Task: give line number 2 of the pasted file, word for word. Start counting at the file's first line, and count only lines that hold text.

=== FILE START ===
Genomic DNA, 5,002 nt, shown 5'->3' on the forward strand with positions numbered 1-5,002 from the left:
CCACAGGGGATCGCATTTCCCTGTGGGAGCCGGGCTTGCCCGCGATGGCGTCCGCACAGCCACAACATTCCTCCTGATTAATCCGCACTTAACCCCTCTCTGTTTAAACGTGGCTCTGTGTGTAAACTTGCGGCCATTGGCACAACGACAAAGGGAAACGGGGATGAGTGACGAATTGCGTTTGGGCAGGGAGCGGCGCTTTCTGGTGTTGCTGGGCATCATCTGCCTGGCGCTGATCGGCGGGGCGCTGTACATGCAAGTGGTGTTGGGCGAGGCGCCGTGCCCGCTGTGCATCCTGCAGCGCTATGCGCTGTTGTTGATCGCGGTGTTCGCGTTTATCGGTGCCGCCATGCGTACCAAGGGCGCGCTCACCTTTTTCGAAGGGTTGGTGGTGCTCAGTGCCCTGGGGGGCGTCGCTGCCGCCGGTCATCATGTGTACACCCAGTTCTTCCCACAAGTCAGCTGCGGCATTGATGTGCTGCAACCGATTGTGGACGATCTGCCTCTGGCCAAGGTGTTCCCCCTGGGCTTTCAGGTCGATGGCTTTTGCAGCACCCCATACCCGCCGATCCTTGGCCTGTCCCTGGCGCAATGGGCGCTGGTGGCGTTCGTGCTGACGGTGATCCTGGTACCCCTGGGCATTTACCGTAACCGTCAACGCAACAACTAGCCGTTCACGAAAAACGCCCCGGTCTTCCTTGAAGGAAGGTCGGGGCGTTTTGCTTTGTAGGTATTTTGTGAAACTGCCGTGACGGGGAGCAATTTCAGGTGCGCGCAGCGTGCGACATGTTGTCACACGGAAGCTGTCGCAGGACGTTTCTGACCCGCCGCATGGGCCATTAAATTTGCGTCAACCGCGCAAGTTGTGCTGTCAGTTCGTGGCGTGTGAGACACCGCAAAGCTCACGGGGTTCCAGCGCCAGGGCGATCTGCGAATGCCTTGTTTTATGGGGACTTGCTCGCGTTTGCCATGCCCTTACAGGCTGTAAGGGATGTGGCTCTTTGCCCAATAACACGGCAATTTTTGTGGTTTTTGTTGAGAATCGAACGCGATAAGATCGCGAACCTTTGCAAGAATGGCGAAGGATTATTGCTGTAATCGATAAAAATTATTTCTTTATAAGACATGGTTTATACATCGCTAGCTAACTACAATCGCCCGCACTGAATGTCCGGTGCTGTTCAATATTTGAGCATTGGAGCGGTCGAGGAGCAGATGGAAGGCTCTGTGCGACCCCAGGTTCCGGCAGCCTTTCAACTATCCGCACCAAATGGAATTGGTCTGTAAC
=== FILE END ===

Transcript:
CCACAGGGGATCGCATTTCCCTGTGGGAGCCGGGCTTGCCCGCGATGGCGTCCGCACAGCCACAACATTCCTCCTGATTAATCCGCACTTAACCCCTCTCTGTTTAAACGTGGCTCTGTGTGTAAACTTGCGGCCATTGGCACAACGACAAAGGGAAACGGGGATGAGTGACGAATTGCGTTTGGGCAGGGAGCGGCGCTTTCTGGTGTTGCTGGGCATCATCTGCCTGGCGCTGATCGGCGGGGCGCTGTACATGCAAGTGGTGTTGGGCGAGGCGCCGTGCCCGCTGTGCATCCTGCAGCGCTATGCGCTGTTGTTGATCGCGGTGTTCGCGTTTATCGGTGCCGCCATGCGTACCAAGGGCGCGCTCACCTTTTTCGAAGGGTTGGTGGTGCTCAGTGCCCTGGGGGGCGTCGCTGCCGCCGGTCATCATGTGTACACCCAGTTCTTCCCACAAGTCAGCTGCGGCATTGATGTGCTGCAACCGATTGTGGACGATCTGCCTCTGGCCAAGGTGTTCCCCCTGGGCTTTCAGGTCGATGGCTTTTGCAGCACCCCATACCCGCCGATCCTTGGCCTGTCCCTGGCGCAATGGGCGCTGGTGGCGTTCGTGCTGACGGTGATCCTGGTACCCCTGGGCATTTACCGTAACCGTCAACGCAACAACTAGCCGTTCACGAAAAACGCCCCGGTCTTCCTTGAAGGAAGGTCGGGGCGTTTTGCTTTGTAGGTATTTTGTGAAACTGCCGTGACGGGGAGCAATTTCAGGTGCGCGCAGCGTGCGACATGTTGTCACACGGAAGCTGTCGCAGGACGTTTCTGACCCGCCGCATGGGCCATTAAATTTGCGTCAACCGCGCAAGTTGTGCTGTCAGTTCGTGGCGTGTGAGACACCGCAAAGCTCACGGGGTTCCAGCGCCAGGGCGATCTGCGAATGCCTTGTTTTATGGGGACTTGCTCGCGTTTGCCATGCCCTTACAGGCTGTAAGGGATGTGGCTCTTTGCCCAATAACACGGCAATTTTTGTGGTTTTTGTTGAGAATCGAACGCGATAAGATCGCGAACCTTTGCAAGAATGGCGAAGGATTATTGCTGTAATCGATAAAAATTATTTCTTTATAAGACATGGTTTATACATCGCTAGCTAACTACAATCGCCCGCACTGAATGTCCGGTGCTGTTCAATATTTGAGCATTGGAGCGGTCGAGGAGCAGATGGAAGGCTCTGTGCGACCCCAGGTTCCGGCAGCCTTTCAACTATCCGCACCAAATGGAATTGGTCTGTAAC